KUALA LUMPUR (BLOOMBERG) - A Malaysian start-up is betting that there is plenty of pent-up demand for a new browser that is compliant with Islamic values, at a time of mounting concerns over privacy, bias and online abuse over the Internet.
SalamWeb, a mobile browser, is designed to deliver a Muslim-friendly Web experience. The app, which includes messaging, news and other features, is aimed at users in Malaysia and Indonesia, according to Ms Hasni Zarina Mohamed Khan, managing director at Salam Web Technologies MY Sdn.
Her goal is to eventually capture 10 per cent of the 1.8 billion global Muslim population. She pointed to some of challenges facing the Web as the world's largest technology companies from Google to Facebook face criticism for doing too little to address harmful content and false information.
Human rights group Amnesty International looked at abusive interactions and concluded that Twitter is a "toxic place for women".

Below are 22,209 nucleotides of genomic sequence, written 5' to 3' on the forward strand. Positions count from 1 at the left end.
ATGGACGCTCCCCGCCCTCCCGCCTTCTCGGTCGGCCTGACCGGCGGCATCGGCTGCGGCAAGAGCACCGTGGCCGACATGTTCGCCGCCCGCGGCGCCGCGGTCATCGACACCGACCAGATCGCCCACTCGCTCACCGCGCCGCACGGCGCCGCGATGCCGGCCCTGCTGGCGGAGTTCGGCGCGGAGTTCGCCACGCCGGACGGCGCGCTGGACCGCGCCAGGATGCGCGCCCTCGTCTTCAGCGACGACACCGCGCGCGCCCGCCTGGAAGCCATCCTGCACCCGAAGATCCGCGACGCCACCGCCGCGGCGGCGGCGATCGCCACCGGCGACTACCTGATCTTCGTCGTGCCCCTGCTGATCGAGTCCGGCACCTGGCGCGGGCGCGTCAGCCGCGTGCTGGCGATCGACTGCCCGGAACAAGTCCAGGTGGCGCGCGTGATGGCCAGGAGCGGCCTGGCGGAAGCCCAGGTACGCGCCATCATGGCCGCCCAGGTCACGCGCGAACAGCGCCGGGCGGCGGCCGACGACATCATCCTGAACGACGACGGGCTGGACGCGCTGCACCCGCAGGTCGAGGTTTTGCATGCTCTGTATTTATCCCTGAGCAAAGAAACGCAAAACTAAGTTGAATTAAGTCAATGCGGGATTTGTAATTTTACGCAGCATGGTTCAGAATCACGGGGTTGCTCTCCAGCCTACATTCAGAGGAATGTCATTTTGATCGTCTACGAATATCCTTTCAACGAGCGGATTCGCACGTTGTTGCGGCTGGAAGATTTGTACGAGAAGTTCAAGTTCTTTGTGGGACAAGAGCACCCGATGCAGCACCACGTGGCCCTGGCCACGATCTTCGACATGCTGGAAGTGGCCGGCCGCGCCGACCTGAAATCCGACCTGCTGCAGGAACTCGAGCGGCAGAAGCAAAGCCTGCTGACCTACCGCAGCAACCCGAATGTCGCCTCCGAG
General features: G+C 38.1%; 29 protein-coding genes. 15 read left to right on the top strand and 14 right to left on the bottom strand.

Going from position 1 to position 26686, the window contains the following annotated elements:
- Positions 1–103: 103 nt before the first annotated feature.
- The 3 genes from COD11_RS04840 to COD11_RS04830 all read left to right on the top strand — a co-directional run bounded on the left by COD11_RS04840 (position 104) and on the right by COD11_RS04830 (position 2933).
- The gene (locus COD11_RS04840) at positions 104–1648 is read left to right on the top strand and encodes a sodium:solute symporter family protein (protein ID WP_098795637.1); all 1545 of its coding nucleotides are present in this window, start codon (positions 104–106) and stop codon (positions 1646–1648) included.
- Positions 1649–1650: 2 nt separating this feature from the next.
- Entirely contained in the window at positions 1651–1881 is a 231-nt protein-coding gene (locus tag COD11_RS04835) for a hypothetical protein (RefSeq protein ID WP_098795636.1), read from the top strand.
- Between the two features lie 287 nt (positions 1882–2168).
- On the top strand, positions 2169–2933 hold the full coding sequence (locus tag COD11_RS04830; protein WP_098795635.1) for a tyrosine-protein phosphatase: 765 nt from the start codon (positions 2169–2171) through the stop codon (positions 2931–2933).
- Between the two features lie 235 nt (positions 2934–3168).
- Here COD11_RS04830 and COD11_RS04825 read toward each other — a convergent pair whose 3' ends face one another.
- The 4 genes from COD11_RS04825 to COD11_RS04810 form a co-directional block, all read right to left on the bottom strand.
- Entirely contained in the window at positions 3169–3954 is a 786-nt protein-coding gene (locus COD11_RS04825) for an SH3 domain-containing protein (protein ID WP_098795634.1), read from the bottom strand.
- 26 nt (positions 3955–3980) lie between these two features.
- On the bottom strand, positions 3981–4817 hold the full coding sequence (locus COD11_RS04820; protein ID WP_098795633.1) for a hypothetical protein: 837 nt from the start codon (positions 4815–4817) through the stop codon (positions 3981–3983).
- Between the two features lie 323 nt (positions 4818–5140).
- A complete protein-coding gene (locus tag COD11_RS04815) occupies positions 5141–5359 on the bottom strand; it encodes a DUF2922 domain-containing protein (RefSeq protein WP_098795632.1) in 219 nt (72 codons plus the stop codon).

"We want to make the Internet a better place," Ms Hasni Zarina said. "We know the Internet has the good and the bad, so SalamWeb offers you a tool to create this window that lets you go to the Internet to see the good."
SalamWeb relies on community-vetted content filters that mark webpages as appropriate, neutral or inappropriate, while warning users when they approach sites with gambling or pornography. It also has Muslim-specific functions, such as prayer times and an indicator for Qibla, or the direction that a Muslim must face when praying.
The products are certified compliant by the independent Amanie Shariah Supervisory Board and built on the open-source Chromium software that is the basis of the Google Chrome Web browser. Syariah law prohibits activities considered unethical, such as gambling, prostitution and alcohol- and pork-related businesses, as well as interest-based financial products.
"We're promoting universal values - although SalamWeb is targeted to Muslims, it can be used by anyone," Ms Hasni Zarina said. "The Internet can be a harmful place. It's obvious that we need an alternative."